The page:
Enter fantasy football (the soccer kind). A group of friends and I joined the fantasy pool at the official Premier League (known as the Barclays Premier League for Corporate Sponsorship purposes) website. In this pool you have to have a roster of 15 players (2 GK, 5 DEF, 5 MID, 3 FWD), with a weekly lineup of 11 (1 GK and a formation that has a minimum of 3 DEF and 1 FWD), and you are limited to selecting a maximum of three players from the same club (forcing you to look around the whole league). Oh, and you only have 100 million pounds to spend (an average defender costs 5 million, for example).

I named my team “Aston Vlaar” after new Aston Villa signee and Dutch international defender Ron Vlaar.

1) I’ll be disappointed if we ever sell him, and 2) it will hurt the most if it isn’t to another team with pun potential, like say Villareal.

Obviously, Ron Vlaar has to be in my fantasy football team (for pun purposes), but beyond that, I’ve tried my best to search high and low for the best players around the league. It’s meant that I’m now watching Swansea City games to see how my midfield duo of Nathan Dyer and Michu are doing. Gotta check in on Stoke City to make sure my boy Ryan Shawcross is defending the defensive line on the most defensive-minded team in the Premier League (known as the Barclays Premier League for Corporate Sponsorship purposes). Up front, I have this fellow at Arsenal Manchester United named Robin van Persie, who I hear scores the occasional goal.

Have you ever cared about Norwich City? No. Of course not. That is the domain of Stephen Fry (humourist/actor/Canary fan). And now, apparently, me, as I cross my fingers that Grant Holt is able to score as many goals as he did last year (so far: nope).

The other reason I want to keep my eyes on Norwich is that it is the former club of current Aston Villa manager Paul Lambert. Part of me wants to see whether that newly promoted club finished 12th place last season due to his managerial prowess or due to a talented squad (3 weeks into the season and the results are inconclusive). Likewise, Villa finished a devastatingly low 16th place last season. Can Lambert bring them back up to top half respectability?

Over the course of The Season, I’m going to try my best to keep track of the ups and downs of my boys in claret and blue.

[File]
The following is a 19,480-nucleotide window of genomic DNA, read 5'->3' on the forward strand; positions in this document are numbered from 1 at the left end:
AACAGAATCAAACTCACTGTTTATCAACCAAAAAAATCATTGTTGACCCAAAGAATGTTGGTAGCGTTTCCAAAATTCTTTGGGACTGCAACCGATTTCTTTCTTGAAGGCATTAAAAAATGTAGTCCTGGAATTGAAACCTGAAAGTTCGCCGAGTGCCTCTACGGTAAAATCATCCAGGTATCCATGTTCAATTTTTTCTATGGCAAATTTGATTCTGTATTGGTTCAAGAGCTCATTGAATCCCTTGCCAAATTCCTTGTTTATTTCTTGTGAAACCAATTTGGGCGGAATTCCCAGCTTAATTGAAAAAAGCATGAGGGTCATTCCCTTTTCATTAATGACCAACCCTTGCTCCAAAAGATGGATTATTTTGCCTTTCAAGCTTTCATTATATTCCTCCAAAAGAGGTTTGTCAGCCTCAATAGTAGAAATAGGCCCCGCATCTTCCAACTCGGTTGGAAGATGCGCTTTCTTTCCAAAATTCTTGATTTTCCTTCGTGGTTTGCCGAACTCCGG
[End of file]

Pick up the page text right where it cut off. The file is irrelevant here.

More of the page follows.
Part II: The Prequel

This isn’t the first time I really got into watching soccer during an NHL lockout. It’s sad that I can even say that.  During the 2004-2005 NHL lockout I was in my second year of university. The previous spring had been filled with some of the most interesting and sometimes confusing hockey playoffs I had to watch/endure (sample: in the first round, my first NHL team, the Calgary Flames (birthplace/childhood) faced against my favourite team, the Vancouver Canucks (hometown/teenage years) – but that’s a story for another time). And then it was all gone.

That fall I moved into an apartment building in the small town I went to university in. The building had four apartments in it (it was built sort of like a large house). In our apartment were me and three buddies that had lived in the same residence in first year. Downstairs, in one of the other apartments lived two friends from the same residence. One of them was a huge soccer fan and he asked if it would be alright to come up on weekends and watch games on our cable*. I said that was alright, and so every weekend I’d wake up early, open the front door, put on some coffee and watch soccer with my neighbour.

*[These neighbours were notoriously cheap, so cable TV wasn’t in their budget. I don’t think they even turned on the electric heaters in their apartment in the winter, choosing to wear extra layers of clothing instead. University is a funny time.]

My buddy was a huge Chelsea supporter, and had been his whole life. It’s important I make that distinction now, because at the time, this was only one year after Roman Abramovich (gazillionaire oligarch) had purchased the team and injected a huge amount of cash to improve them onfield – inevitably leading to a huge wave of new supporters/bandwagon jumpers.

Well, what did I see during that season? I saw a lot of John Terry, Frank Lampard and Joe Cole. Chelsea were scary good. They had a new manager by the name of Jose Mourinho. Perhaps you’ve heard of him? Well, the Special One led Chelsea to one of the most dominant campaigns in history, finishing with 95 points (12 clear of second place) and an impressive single loss.

And I watched this from the start. Unaware of who this team was or who they were playing, I quickly came to know all the names. It was simply one of the best ways to get into the sport. But they weren’t my team. They were my friend’s.


Part III: Happenstance

The next year I found myself watching the occasional game, but was a bit more distracted due to the return of the NHL. But I did end up going on an academic exchange to the UK and found myself studying in Worcester for a semester.

Worcester is in the West Midlands and is famous for a few things: the composer Edward Alger and that Worcestershire sauce by Lea and Perrins. One of the things it is not known for is football.